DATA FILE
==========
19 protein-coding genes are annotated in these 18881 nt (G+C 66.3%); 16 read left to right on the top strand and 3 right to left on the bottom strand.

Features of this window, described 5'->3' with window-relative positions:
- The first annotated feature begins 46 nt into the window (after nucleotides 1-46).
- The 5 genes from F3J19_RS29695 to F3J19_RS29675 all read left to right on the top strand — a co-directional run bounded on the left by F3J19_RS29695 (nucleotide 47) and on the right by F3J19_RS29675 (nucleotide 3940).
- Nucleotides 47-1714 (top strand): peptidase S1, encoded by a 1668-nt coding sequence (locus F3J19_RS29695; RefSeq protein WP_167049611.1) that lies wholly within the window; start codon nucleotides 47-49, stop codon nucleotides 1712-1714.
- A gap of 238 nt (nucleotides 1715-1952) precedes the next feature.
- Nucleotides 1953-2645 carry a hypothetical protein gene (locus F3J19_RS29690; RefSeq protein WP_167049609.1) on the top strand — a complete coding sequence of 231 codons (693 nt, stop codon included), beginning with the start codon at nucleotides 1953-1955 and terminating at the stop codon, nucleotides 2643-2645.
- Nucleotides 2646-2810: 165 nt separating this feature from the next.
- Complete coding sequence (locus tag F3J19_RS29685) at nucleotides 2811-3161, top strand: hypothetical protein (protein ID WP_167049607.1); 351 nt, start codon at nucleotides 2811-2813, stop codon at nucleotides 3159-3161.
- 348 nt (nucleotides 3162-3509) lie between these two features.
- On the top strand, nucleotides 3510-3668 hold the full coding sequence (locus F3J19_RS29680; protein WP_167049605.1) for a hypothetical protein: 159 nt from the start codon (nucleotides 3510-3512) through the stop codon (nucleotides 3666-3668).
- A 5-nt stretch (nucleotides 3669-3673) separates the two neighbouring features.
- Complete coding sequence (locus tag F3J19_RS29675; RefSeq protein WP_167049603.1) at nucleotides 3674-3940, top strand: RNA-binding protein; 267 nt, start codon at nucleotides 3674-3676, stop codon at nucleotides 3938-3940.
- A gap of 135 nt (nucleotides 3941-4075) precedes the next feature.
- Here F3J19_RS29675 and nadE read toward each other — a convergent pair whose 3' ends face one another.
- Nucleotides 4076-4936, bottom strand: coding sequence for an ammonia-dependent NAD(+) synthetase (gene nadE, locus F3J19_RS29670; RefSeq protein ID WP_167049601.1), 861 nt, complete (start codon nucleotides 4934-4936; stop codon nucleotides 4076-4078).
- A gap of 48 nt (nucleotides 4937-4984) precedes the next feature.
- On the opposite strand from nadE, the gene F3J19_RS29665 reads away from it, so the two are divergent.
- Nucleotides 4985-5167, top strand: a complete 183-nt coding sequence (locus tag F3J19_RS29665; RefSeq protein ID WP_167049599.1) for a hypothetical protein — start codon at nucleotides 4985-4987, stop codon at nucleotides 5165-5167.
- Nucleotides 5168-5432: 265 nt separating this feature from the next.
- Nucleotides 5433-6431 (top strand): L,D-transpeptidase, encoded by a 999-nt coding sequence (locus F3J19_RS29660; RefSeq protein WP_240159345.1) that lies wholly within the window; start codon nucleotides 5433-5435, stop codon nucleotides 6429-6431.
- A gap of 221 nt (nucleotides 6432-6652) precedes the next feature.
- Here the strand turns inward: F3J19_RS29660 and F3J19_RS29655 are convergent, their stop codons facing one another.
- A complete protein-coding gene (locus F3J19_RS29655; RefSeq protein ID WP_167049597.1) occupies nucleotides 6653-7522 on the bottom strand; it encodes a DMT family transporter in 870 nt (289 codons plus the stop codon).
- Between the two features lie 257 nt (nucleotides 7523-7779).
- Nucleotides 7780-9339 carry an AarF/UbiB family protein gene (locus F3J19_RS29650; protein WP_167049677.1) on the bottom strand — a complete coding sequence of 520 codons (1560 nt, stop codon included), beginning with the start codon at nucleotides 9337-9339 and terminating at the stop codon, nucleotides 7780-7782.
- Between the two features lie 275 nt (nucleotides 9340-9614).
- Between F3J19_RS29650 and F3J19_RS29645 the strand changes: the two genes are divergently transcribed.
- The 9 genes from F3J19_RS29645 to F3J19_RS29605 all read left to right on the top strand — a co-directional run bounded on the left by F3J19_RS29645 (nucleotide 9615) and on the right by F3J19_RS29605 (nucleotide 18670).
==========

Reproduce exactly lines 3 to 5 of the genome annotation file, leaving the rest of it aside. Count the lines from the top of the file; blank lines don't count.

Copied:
- The first annotated feature begins 46 nt into the window (after nucleotides 1-46).
- The 5 genes from F3J19_RS29695 to F3J19_RS29675 all read left to right on the top strand — a co-directional run bounded on the left by F3J19_RS29695 (nucleotide 47) and on the right by F3J19_RS29675 (nucleotide 3940).
- Nucleotides 47-1714 (top strand): peptidase S1, encoded by a 1668-nt coding sequence (locus F3J19_RS29695; RefSeq protein WP_167049611.1) that lies wholly within the window; start codon nucleotides 47-49, stop codon nucleotides 1712-1714.